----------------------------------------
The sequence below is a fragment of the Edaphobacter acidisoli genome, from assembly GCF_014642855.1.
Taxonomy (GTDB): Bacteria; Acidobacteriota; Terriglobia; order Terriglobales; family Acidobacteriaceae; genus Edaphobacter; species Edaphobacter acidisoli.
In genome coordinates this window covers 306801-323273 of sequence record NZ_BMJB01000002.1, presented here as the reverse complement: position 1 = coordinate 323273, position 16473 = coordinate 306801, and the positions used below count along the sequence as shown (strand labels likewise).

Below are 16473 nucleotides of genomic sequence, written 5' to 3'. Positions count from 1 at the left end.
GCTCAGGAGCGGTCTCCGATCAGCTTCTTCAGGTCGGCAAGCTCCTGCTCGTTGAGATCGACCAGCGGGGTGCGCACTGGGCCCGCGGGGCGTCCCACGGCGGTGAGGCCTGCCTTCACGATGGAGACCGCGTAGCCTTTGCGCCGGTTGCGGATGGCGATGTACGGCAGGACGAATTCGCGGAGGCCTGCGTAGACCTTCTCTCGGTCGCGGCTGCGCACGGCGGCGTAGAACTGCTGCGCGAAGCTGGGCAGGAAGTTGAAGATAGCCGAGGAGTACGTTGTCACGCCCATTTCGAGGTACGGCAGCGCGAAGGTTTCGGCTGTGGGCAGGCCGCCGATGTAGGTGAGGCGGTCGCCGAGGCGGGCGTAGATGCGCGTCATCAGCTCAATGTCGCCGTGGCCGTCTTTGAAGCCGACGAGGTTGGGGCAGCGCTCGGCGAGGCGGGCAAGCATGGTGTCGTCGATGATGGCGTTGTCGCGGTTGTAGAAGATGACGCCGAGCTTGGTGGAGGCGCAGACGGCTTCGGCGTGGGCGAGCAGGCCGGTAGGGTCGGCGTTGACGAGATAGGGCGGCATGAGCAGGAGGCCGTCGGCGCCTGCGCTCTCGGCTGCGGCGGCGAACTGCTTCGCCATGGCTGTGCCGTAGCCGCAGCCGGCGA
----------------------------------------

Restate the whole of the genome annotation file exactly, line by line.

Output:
The sequence below is a fragment of the Edaphobacter acidisoli genome, from assembly GCF_014642855.1.
Taxonomy (GTDB): Bacteria; Acidobacteriota; Terriglobia; order Terriglobales; family Acidobacteriaceae; genus Edaphobacter; species Edaphobacter acidisoli.
In genome coordinates this window covers 306801-323273 of sequence record NZ_BMJB01000002.1, presented here as the reverse complement: position 1 = coordinate 323273, position 16473 = coordinate 306801, and the positions used below count along the sequence as shown (strand labels likewise).

Below are 16473 nucleotides of genomic sequence, written 5' to 3'. Positions count from 1 at the left end.
GCTCAGGAGCGGTCTCCGATCAGCTTCTTCAGGTCGGCAAGCTCCTGCTCGTTGAGATCGACCAGCGGGGTGCGCACTGGGCCCGCGGGGCGTCCCACGGCGGTGAGGCCTGCCTTCACGATGGAGACCGCGTAGCCTTTGCGCCGGTTGCGGATGGCGATGTACGGCAGGACGAATTCGCGGAGGCCTGCGTAGACCTTCTCTCGGTCGCGGCTGCGCACGGCGGCGTAGAACTGCTGCGCGAAGCTGGGCAGGAAGTTGAAGATAGCCGAGGAGTACGTTGTCACGCCCATTTCGAGGTACGGCAGCGCGAAGGTTTCGGCTGTGGGCAGGCCGCCGATGTAGGTGAGGCGGTCGCCGAGGCGGGCGTAGATGCGCGTCATCAGCTCAATGTCGCCGTGGCCGTCTTTGAAGCCGACGAGGTTGGGGCAGCGCTCGGCGAGGCGGGCAAGCATGGTGTCGTCGATGATGGCGTTGTCGCGGTTGTAGAAGATGACGCCGAGCTTGGTGGAGGCGCAGACGGCTTCGGCGTGGGCGAGCAGGCCGGTAGGGTCGGCGTTGACGAGATAGGGCGGCATGAGCAGGAGGCCGTCGGCGCCTGCGCTCTCGGCTGCGGCGGCGAACTGCTTCGCCATGGCTGTGCCGTAGCCGCAGCCGGCGA